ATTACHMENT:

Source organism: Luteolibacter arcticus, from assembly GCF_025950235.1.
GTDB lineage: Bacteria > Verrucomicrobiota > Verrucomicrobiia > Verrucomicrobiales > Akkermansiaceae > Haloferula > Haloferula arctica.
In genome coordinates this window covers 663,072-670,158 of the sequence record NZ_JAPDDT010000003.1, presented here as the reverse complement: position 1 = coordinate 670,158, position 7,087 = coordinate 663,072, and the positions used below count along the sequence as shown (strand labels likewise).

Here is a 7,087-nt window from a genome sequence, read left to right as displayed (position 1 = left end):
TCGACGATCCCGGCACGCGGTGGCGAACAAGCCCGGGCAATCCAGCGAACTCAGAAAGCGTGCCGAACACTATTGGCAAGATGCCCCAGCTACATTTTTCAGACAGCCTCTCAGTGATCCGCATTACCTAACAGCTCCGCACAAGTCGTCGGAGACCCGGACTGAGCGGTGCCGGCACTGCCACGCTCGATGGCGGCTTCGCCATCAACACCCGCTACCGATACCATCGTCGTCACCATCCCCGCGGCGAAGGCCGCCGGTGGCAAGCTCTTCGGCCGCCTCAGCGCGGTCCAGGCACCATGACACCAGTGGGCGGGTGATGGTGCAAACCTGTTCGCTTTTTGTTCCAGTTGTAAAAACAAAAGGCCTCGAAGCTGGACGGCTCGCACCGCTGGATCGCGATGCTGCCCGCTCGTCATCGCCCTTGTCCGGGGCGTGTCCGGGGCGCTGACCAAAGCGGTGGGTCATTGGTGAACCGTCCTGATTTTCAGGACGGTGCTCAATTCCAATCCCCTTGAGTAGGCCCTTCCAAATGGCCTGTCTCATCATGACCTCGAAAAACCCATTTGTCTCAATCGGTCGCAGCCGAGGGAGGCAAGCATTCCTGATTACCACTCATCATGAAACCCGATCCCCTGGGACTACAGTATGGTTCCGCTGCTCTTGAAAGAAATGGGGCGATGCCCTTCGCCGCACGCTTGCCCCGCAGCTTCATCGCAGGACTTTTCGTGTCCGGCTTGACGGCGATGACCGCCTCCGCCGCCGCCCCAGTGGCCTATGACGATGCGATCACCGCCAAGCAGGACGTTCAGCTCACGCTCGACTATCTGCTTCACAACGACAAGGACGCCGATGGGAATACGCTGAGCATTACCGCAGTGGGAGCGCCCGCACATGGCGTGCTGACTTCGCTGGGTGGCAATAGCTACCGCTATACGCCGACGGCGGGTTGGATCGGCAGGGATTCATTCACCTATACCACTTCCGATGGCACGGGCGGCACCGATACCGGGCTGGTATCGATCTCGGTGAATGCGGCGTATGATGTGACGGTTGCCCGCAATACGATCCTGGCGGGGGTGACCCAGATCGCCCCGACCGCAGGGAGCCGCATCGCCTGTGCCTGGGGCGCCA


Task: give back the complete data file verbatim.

Source organism: Luteolibacter arcticus, from assembly GCF_025950235.1.
GTDB lineage: Bacteria > Verrucomicrobiota > Verrucomicrobiia > Verrucomicrobiales > Akkermansiaceae > Haloferula > Haloferula arctica.
In genome coordinates this window covers 663,072-670,158 of the sequence record NZ_JAPDDT010000003.1, presented here as the reverse complement: position 1 = coordinate 670,158, position 7,087 = coordinate 663,072, and the positions used below count along the sequence as shown (strand labels likewise).

Here is a 7,087-nt window from a genome sequence, read left to right as displayed (position 1 = left end):
TCGACGATCCCGGCACGCGGTGGCGAACAAGCCCGGGCAATCCAGCGAACTCAGAAAGCGTGCCGAACACTATTGGCAAGATGCCCCAGCTACATTTTTCAGACAGCCTCTCAGTGATCCGCATTACCTAACAGCTCCGCACAAGTCGTCGGAGACCCGGACTGAGCGGTGCCGGCACTGCCACGCTCGATGGCGGCTTCGCCATCAACACCCGCTACCGATACCATCGTCGTCACCATCCCCGCGGCGAAGGCCGCCGGTGGCAAGCTCTTCGGCCGCCTCAGCGCGGTCCAGGCACCATGACACCAGTGGGCGGGTGATGGTGCAAACCTGTTCGCTTTTTGTTCCAGTTGTAAAAACAAAAGGCCTCGAAGCTGGACGGCTCGCACCGCTGGATCGCGATGCTGCCCGCTCGTCATCGCCCTTGTCCGGGGCGTGTCCGGGGCGCTGACCAAAGCGGTGGGTCATTGGTGAACCGTCCTGATTTTCAGGACGGTGCTCAATTCCAATCCCCTTGAGTAGGCCCTTCCAAATGGCCTGTCTCATCATGACCTCGAAAAACCCATTTGTCTCAATCGGTCGCAGCCGAGGGAGGCAAGCATTCCTGATTACCACTCATCATGAAACCCGATCCCCTGGGACTACAGTATGGTTCCGCTGCTCTTGAAAGAAATGGGGCGATGCCCTTCGCCGCACGCTTGCCCCGCAGCTTCATCGCAGGACTTTTCGTGTCCGGCTTGACGGCGATGACCGCCTCCGCCGCCGCCCCAGTGGCCTATGACGATGCGATCACCGCCAAGCAGGACGTTCAGCTCACGCTCGACTATCTGCTTCACAACGACAAGGACGCCGATGGGAATACGCTGAGCATTACCGCAGTGGGAGCGCCCGCACATGGCGTGCTGACTTCGCTGGGTGGCAATAGCTACCGCTATACGCCGACGGCGGGTTGGATCGGCAGGGATTCATTCACCTATACCACTTCCGATGGCACGGGCGGCACCGATACCGGGCTGGTATCGATCTCGGTGAATGCGGCGTATGATGTGACGGTTGCCCGCAATACGATCCTGGCGGGGGTGACCCAGATCGCCCCGACCGCAGGGAGCCGCATCGCCTGTGCCTGGGGCGCCA